Will a Vegetarian Diet Help Me Lose Weight?

Many people choose a vegetarian diet for health or ethical reasons. But when it comes to shedding the pounds, will a vegetarian diet help you lose weight?

Yes –Libby
When I started university I was about three stone overweight. That’s because I was brought up eating lots of meat products and would regularly tuck into burgers, hot dogs and pepperoni pizzas. But at university I shared a flat with a vegetarian. She loved to cook and made delicious vegetarian meals every day for both of us. I could see how much healthier it was than my old meat-heavy diet and my excess weight began to drop off.  I decided to become a full-time vegetarian and the result is I’m still slim almost 10 years later. Every day, I enjoy a wide range of foods and base my meals around fruit, vegetables, grains and pulses. This makes it easy to stick to a low-fat and low-calorie diet.

Many meat dishes are high in fat and cholesterol, making them bad news for anyone who wants to be healthy and lose weight. Being vegetarian forces you to think more carefully about mealtimes so you’re more likely to make healthy choices.

When I told my family that I’d become vegetarian, they were worried that I wouldn’t get all the nutrients I need. However, I believe I get a much more balanced diet now and it’s easy to make sure you’re getting protein by eating things like yogurt, cheese, eggs, beans and pulses.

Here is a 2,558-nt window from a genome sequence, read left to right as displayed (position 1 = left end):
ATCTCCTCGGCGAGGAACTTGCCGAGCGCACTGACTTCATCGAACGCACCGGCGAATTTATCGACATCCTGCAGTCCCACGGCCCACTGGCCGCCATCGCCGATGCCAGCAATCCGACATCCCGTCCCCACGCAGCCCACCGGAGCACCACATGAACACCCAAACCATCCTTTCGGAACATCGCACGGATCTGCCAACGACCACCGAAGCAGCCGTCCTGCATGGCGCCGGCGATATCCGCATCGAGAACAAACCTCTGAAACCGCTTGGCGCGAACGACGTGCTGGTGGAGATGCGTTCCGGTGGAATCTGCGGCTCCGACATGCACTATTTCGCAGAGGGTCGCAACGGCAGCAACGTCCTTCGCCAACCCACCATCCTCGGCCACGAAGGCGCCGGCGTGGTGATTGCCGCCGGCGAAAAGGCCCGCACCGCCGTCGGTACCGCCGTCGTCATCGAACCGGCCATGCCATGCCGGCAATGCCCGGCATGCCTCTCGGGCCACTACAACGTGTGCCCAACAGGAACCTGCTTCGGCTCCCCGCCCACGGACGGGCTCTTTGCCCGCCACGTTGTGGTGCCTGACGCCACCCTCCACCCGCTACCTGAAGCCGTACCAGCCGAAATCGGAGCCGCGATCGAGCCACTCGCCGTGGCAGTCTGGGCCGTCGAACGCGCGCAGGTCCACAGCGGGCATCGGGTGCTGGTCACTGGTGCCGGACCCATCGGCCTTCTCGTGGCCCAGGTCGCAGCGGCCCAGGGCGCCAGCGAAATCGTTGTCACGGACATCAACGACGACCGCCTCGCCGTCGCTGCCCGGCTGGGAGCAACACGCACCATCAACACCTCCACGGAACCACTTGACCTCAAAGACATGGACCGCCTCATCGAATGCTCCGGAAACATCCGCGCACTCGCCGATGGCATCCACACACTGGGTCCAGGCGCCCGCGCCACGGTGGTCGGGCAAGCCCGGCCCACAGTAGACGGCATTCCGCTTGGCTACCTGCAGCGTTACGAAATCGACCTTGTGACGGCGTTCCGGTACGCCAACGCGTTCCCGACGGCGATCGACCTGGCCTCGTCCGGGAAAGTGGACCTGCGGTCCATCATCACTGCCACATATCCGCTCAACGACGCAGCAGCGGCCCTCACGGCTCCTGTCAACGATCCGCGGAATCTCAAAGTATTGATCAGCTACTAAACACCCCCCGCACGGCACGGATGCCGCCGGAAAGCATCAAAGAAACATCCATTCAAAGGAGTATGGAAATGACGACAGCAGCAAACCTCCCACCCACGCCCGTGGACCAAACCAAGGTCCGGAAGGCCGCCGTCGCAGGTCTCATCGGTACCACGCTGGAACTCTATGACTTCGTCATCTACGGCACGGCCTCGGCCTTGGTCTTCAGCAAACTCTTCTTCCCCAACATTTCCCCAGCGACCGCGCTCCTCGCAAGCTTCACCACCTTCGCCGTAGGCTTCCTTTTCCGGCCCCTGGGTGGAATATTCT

No – Mitch
No one food group is to blame for weight gain, so cutting something like meat out from your diet is unlikely to have an effect on your weight, unless you are making other changes too.

Of course, some meat dishes are high in calories and fat but many vegetarian dishes are too. Think about macaroni cheese, four cheese pizza or chocolate cake – they are all vegetarian but none of them will help you lose weight. I think that vegetarian food can be just as bad for you as meat-based dishes if you make the wrong choices.

Vegetarian dishes are often high in carbohydrates or dairy products as they rely on these as a substitute for the meat. In high quantities both of these can add to weight gain. Also vegetarian diets tend to be lacking in protein. Protein actually makes us feel full, so if you aren’t getting enough then you’re likely to feel hungry more often, causing you to eat more.

The other problem is that when eating out, vegetarians have much less choice than meat eaters. This makes it harder to choose healthy options. For example, in a restaurant, a chicken salad will be much healthier and lower in both fat and calories than a rich, creamy mushroom risotto served with garlic bread.

Rather than cutting out meat entirely, it would be better to look at your overall diet and see where you can make healthy changes.

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